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  1. #1
    Padovano Mike552's Avatar
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    JB Weld and ugly TIG welds

    Hello fellow BF'ers:

    I am in the process of refurbishing my Jamis Aurora touring frame. It is made of Reynolds 520 (aka:4130) and it is TIG welded. I have been taking some JB weld to a couple of small dents in the TT, and the results came out better than expected.

    One thing that always bothered me about TIG frames is that the weld spots are visible where the tubes meet. I was wondering if I could cover those weld spots by applying some JB weld and sanding it to a smooth finish.

    My only concern is that there would be too much compressional/tensional stress being applied to the tube ends, and that it would crack the coating of JB weld.

    I do not want to repaint this bike a second time if I can avoid it.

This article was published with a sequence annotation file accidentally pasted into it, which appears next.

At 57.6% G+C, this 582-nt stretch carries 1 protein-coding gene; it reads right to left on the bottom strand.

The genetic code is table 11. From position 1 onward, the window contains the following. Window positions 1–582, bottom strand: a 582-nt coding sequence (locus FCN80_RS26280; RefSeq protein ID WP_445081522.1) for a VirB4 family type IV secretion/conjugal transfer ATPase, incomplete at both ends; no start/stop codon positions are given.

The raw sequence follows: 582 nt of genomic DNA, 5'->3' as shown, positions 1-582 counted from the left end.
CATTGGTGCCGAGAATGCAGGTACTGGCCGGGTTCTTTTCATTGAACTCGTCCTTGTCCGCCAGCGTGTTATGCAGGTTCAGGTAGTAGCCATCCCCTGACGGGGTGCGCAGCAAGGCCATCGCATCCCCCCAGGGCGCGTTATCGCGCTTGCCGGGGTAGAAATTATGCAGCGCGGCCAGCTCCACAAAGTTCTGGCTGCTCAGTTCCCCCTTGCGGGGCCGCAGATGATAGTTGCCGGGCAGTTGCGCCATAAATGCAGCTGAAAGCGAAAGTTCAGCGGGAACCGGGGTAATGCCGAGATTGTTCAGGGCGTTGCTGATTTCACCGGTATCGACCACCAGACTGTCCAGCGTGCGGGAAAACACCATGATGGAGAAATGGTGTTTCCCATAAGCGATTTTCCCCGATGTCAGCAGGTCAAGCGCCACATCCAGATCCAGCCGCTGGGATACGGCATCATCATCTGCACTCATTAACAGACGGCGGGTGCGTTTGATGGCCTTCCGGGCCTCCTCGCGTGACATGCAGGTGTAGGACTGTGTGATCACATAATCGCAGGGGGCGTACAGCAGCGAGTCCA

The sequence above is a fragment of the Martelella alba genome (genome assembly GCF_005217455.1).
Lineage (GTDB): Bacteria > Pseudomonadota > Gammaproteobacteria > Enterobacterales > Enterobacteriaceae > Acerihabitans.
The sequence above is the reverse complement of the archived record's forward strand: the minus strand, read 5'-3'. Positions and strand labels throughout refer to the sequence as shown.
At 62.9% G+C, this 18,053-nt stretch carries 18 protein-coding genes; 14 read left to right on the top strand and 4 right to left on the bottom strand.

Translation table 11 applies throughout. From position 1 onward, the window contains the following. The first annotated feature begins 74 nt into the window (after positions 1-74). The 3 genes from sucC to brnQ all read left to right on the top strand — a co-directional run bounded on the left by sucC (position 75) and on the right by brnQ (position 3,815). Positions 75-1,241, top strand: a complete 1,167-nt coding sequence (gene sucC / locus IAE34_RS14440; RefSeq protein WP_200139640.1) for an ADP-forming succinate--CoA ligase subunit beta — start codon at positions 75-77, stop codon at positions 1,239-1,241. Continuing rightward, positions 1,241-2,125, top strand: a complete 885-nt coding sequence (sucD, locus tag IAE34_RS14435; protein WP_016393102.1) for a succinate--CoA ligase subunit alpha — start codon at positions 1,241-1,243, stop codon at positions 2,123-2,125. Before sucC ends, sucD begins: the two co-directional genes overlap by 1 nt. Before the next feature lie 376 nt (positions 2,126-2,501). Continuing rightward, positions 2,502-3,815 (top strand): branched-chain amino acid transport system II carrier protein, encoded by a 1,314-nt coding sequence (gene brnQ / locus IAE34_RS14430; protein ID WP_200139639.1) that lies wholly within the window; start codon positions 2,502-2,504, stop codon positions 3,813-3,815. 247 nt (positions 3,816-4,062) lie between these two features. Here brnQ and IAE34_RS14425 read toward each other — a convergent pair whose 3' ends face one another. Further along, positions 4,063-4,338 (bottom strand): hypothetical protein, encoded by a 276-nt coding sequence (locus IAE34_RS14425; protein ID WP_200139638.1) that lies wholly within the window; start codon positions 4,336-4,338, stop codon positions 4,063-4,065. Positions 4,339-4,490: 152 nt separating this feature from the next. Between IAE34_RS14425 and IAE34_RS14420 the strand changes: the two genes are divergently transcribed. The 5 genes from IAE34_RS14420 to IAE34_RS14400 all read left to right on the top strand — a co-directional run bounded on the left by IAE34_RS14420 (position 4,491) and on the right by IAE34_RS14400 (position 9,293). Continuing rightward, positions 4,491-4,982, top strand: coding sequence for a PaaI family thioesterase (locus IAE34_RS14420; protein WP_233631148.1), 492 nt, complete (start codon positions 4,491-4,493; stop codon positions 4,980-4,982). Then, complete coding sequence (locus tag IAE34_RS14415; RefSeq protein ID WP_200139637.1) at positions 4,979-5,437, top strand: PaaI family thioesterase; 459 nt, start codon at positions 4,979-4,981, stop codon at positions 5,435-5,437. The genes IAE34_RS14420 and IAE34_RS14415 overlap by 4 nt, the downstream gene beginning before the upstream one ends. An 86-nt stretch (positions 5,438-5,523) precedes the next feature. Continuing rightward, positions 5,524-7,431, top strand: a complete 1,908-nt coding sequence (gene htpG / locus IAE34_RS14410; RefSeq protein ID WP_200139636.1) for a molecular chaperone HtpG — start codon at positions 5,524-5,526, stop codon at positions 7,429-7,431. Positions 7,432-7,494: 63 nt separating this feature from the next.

Does anyone know for sure if this is ok given that it is a TIG frame?
    *1987 Panasonic DX-5000/STI-9 *1983 Univega Gran Premio/STI-9 *1991 Bridgestone MB-2/Suntour XC Pro

  2. #2
    Senior Member Nessism's Avatar
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    You can dress the TIG welds with a rat tail file as long as you don't dig down too much and remove a bunch of material. Keep off the tubes as well - I can't stress this enough.

    I did this to a poorly welded frame one time and when it was done it looked like mini fillet brazed joints - looked really nice.

    If there are any noticeable low spots in the welds after filing, fill them with JB Weld, it won't fall out or anything.

    Just don't go too heavy with the filing; smooth out the top of welds and stop when you get the rough top surface smoothed out.

    Good luck.
    Last edited by Nessism; 01-02-09 at 09:08 PM.
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    Padovano Mike552's Avatar
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    Thanks Nessism. I'd love to hear some more views on this if anyone else has a similar experience.
    *1987 Panasonic DX-5000/STI-9 *1983 Univega Gran Premio/STI-9 *1991 Bridgestone MB-2/Suntour XC Pro

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    How does JBWeld make the welds look better? It's clear, right?

    - Mark

  5. #5
    Borracho For Life
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    Quote Originally Posted by markjenn View Post